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All things SCOTUS (Supreme Court of the US)

Win a lot of votes from whom? The people who are enjoying having the Court and, soon enough, Congress, aren't going to budge. If Biden is going to nominate new Justices, he'd have to do it before November for them to be confirmed by the Senate. If not, voters would have to return both the White House and the Senate to the Democrats in 2024.
The 50% of the population who have just had their right to modern medicine removed for a start. Then the majority (?) who think everyone should not be allowed to walk around with a pistol stuck in their waistband.

I really do not get american politics, and I am sure I am wrong, but it seems to me that the SCOTUS is doing everything in their power to make such a platform broadly popular.
 
The 50% of the population who have just had their right to modern medicine removed for a start. Then the majority (?) who think everyone should not be allowed to walk around with a pistol stuck in their waistband.

I really do not get american politics, and I am sure I am wrong, but it seems to me that the SCOTUS is doing everything in their power to make such a platform broadly popular.
I mean, sure, some people think these Court decisions could drive the mid-terms towards the Democrats. I'm not sanguine, though. And I'm genuinely concerned that if Trump does run again (I don't think he's going to, but if he did) that he could win again. The conservatives I know are already getting excited about Ron DeSantis in 2024.

Don't get me wrong, I hope you're right and these decisions by the Court (a) fire up voters to turn out in massive numbers for the mid-terms, and (b) turn undecideds and independents towards the Democrats. At least one of the people who speaks highly of DeSantis also said she doesn't like the idea of one party being completely in charge of everything. If there are enough people like her, and they're thinking ahead, they could vote for Democrats in 2022 in anticipation of voting for a Republican President in 2024. You'll forgive me if I don't bet my savings on that.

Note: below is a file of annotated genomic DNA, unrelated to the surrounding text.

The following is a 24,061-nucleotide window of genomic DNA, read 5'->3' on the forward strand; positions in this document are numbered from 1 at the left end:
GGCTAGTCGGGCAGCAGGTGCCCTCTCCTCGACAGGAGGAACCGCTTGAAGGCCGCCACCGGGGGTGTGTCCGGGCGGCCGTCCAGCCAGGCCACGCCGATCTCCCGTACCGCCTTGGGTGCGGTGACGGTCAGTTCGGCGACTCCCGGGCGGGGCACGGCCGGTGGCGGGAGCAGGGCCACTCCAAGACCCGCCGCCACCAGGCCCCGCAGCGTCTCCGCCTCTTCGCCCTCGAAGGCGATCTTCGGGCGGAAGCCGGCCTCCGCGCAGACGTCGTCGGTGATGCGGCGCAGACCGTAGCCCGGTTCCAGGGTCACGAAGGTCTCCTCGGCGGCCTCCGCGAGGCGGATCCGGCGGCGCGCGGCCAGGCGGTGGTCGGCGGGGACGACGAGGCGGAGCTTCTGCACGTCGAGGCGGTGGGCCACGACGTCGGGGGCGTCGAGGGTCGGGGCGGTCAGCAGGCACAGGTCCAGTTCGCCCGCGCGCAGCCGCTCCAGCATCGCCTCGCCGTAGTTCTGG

It doesn’t matter what the people want since you need 2/3 majority of senators to pass anything and the Supreme Court can strike down any law by fiat. Also SCOTUS is going to hear a suit in their next session about whether a state legislature can draw electoral maps unilaterally with simple majority even against the presence of something like a constitutionally created independent panel, and if they decide in favor then Republican-controlled states (currently 32/50 of them, including swing states like Michigan, Arizona, and Georgia) could be able to just arbitrarily redraw districts ahead of elections to make democratic victory mathematically impossible.
 
which specific reasoning given is less legitimate than, say, scotus setups of the past 20-30 years?

to illustrate, compare roe and 2nd amendment rulings to those that uphold civil forfeiture. which decisions were more or less legitimate, and why?

Oh, don't confuse the perceived legitimacy of the Courts with the soundness of their rulings.

But we're talking about an entire generation of people who realize they have to live through a stacked court foisted on them. The people who stacked it don't worship process and legitimacy, so it's okay to play outside the rulebook while restoring legitimacy.
 
I'm 100% serious about arming if the courts won't protect against gerrymandering.

If you're trying to get my attention, well done. Could you elaborate?

And SCOTUS today pushed back some 2A cases down to the appellate level to be reconsidered in light of Bruen's result.
 
If you're trying to get my attention, well done. Could you elaborate?